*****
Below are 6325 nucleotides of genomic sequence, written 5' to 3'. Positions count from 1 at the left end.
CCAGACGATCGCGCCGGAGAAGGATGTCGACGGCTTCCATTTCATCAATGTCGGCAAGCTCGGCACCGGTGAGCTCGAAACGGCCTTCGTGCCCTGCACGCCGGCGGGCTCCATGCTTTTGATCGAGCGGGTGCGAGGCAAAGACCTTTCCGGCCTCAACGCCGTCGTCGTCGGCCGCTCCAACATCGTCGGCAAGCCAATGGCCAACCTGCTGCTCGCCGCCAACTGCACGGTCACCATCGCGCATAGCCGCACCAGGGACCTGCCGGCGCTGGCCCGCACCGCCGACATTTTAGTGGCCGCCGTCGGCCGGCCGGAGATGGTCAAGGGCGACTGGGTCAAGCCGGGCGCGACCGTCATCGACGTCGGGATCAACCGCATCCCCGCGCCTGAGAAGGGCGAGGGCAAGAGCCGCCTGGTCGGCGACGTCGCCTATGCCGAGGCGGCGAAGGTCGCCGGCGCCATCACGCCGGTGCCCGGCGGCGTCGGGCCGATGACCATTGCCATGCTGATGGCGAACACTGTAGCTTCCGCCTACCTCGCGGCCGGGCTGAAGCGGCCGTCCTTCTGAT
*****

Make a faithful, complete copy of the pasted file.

Below are 6325 nucleotides of genomic sequence, written 5' to 3'. Positions count from 1 at the left end.
CCAGACGATCGCGCCGGAGAAGGATGTCGACGGCTTCCATTTCATCAATGTCGGCAAGCTCGGCACCGGTGAGCTCGAAACGGCCTTCGTGCCCTGCACGCCGGCGGGCTCCATGCTTTTGATCGAGCGGGTGCGAGGCAAAGACCTTTCCGGCCTCAACGCCGTCGTCGTCGGCCGCTCCAACATCGTCGGCAAGCCAATGGCCAACCTGCTGCTCGCCGCCAACTGCACGGTCACCATCGCGCATAGCCGCACCAGGGACCTGCCGGCGCTGGCCCGCACCGCCGACATTTTAGTGGCCGCCGTCGGCCGGCCGGAGATGGTCAAGGGCGACTGGGTCAAGCCGGGCGCGACCGTCATCGACGTCGGGATCAACCGCATCCCCGCGCCTGAGAAGGGCGAGGGCAAGAGCCGCCTGGTCGGCGACGTCGCCTATGCCGAGGCGGCGAAGGTCGCCGGCGCCATCACGCCGGTGCCCGGCGGCGTCGGGCCGATGACCATTGCCATGCTGATGGCGAACACTGTAGCTTCCGCCTACCTCGCGGCCGGGCTGAAGCGGCCGTCCTTCTGAT